Here are the most common species of ticks found across North Carolina:
The American Dog Tick
The adult American dog tick, Dermacentor variabilis, (Figure 4) is active in the spring, summer, and fall. It lives along woodland paths, in recreational parks, farm pastures, wastelands, and other shrubby habitats in rural and suburban areas of North Carolina. In each stage of its life cycle, this tick may feed on a different animal. For example, the larvae feed only on white-footed field mice and meadow voles or pine voles, whereas nymphs prefer medium-sized mammals such as opossum or raccoons. Adults prefer humans and dogs as hosts. In North Carolina and throughout the southeastern United States, the American dog tick is the vector of Rocky Mountain spotted fever. However, this species does not transmit Lyme disease. The American dog tick is found throughout North Carolina, but it is most common in the Piedmont area.
The Brown Dog Tick
Rhipicephalus sanguineous, the brown dog tick (Figure 5) occurs throughout North Carolina and may be active year round. In all stages, it feeds almost exclusively on dogs and rarely attacks people. Brown dog tick females may lay egg masses in cracks and crevices along building foundations, in pet kennels, and in homes. After a few weeks, you may find several thousand larvae climbing on walls, draperies, or furniture. When uncontrolled in kennels, populations of the brown dog tick may grow to extremely high levels.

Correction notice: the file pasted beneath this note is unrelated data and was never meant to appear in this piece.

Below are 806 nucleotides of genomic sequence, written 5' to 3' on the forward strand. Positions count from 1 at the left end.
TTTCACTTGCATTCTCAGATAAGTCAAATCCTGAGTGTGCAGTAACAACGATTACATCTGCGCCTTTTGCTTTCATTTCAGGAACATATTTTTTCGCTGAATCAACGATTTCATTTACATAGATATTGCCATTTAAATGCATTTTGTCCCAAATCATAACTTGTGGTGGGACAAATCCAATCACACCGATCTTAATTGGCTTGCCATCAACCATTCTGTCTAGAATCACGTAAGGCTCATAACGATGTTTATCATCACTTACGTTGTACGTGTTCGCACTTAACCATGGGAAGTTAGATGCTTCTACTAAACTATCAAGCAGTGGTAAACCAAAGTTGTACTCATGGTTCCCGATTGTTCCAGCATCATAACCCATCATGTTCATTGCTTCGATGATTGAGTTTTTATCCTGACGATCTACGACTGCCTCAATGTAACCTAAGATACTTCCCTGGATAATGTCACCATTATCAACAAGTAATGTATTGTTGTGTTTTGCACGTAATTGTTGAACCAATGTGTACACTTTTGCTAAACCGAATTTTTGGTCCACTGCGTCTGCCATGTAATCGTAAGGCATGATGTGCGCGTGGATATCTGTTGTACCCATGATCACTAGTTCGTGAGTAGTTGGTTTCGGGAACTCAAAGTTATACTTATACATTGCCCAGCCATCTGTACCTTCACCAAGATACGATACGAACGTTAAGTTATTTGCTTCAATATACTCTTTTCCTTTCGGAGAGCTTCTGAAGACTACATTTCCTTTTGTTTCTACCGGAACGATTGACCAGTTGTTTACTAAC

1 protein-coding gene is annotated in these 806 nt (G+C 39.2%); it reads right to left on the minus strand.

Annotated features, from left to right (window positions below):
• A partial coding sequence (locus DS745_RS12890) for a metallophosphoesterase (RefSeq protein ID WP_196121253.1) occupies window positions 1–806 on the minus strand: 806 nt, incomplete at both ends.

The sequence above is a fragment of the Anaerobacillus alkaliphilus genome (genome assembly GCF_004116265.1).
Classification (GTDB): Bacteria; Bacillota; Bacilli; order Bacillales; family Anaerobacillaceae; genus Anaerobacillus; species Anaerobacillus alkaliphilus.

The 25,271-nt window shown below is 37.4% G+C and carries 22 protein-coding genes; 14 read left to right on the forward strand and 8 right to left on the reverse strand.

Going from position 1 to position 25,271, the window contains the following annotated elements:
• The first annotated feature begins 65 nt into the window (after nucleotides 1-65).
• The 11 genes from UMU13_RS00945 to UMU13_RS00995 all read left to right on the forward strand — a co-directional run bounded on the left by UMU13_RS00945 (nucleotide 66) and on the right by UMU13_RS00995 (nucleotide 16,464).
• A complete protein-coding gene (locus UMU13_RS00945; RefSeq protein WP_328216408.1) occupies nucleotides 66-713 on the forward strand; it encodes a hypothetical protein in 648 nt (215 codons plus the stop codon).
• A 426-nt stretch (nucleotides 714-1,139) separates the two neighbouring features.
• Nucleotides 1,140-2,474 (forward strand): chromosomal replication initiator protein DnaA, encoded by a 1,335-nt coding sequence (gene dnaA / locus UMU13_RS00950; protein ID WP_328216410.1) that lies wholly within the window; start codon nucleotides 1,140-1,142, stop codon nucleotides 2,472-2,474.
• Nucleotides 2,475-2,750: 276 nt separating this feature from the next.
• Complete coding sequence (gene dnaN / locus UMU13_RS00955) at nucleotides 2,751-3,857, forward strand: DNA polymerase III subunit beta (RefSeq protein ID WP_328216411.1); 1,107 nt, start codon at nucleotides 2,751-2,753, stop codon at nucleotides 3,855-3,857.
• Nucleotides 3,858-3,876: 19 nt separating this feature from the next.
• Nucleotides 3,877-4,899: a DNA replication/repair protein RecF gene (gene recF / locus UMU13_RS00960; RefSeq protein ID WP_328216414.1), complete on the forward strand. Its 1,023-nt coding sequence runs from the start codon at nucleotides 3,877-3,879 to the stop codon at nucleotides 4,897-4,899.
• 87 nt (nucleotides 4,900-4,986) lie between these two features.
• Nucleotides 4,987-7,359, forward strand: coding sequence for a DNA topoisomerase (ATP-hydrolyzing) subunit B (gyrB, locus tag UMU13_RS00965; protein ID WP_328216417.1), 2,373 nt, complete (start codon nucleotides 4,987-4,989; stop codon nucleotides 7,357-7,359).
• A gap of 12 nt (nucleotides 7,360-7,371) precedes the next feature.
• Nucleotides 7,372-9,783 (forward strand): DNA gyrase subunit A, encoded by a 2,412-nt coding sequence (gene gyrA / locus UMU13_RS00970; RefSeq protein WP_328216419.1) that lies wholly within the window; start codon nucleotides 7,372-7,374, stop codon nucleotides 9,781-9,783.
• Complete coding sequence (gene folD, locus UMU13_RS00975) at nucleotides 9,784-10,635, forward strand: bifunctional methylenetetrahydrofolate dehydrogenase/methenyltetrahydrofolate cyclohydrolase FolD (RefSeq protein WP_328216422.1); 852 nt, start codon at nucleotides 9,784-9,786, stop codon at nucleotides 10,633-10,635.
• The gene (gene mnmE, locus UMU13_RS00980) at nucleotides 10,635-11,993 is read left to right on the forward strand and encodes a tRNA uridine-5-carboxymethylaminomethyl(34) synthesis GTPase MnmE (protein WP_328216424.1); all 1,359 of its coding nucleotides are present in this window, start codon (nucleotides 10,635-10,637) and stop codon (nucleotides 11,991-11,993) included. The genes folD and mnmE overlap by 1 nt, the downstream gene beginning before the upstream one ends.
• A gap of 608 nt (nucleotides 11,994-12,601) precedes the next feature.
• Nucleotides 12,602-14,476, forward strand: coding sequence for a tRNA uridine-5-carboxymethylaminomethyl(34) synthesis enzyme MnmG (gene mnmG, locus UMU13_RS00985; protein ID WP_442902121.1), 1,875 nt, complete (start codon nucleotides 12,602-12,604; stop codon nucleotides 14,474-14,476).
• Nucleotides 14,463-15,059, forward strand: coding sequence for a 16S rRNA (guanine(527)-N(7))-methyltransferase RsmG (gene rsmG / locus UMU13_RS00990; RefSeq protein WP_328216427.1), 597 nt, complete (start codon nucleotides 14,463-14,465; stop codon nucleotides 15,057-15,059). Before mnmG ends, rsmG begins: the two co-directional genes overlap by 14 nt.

The Lone Star Tick
All stages of Amblyomma americanum, the lone star tick, (Figure 6) readily feed on man and large wild or domestic animals such as deer and dogs. Adults and nymphs are abundant in the spring and summer months. The mite-like larvae of this species, commonly called seed ticks, are abundant in the fall. In this stage, the lone star tick readily attacks humans. This tick is found in habitats similar to those of the American dog tick. Bites from the lone star tick can result in an illness called STARI (Southern Tick Associated Rash Infection) which exhibits a rash similar in appearance to that seen with Lyme Disease. However, this disease is not caused by the same organism that causes Lyme Disease nor has it been linked to the same arthritic, neurological, or chronic symptoms associated with Lyme Disease. The lone star tick also transmits bacteria that cause erhlichiosis. It occurs predominantly in the coastal plain, but it may be found in the North Carolina Piedmont.
The Black-Legged Tick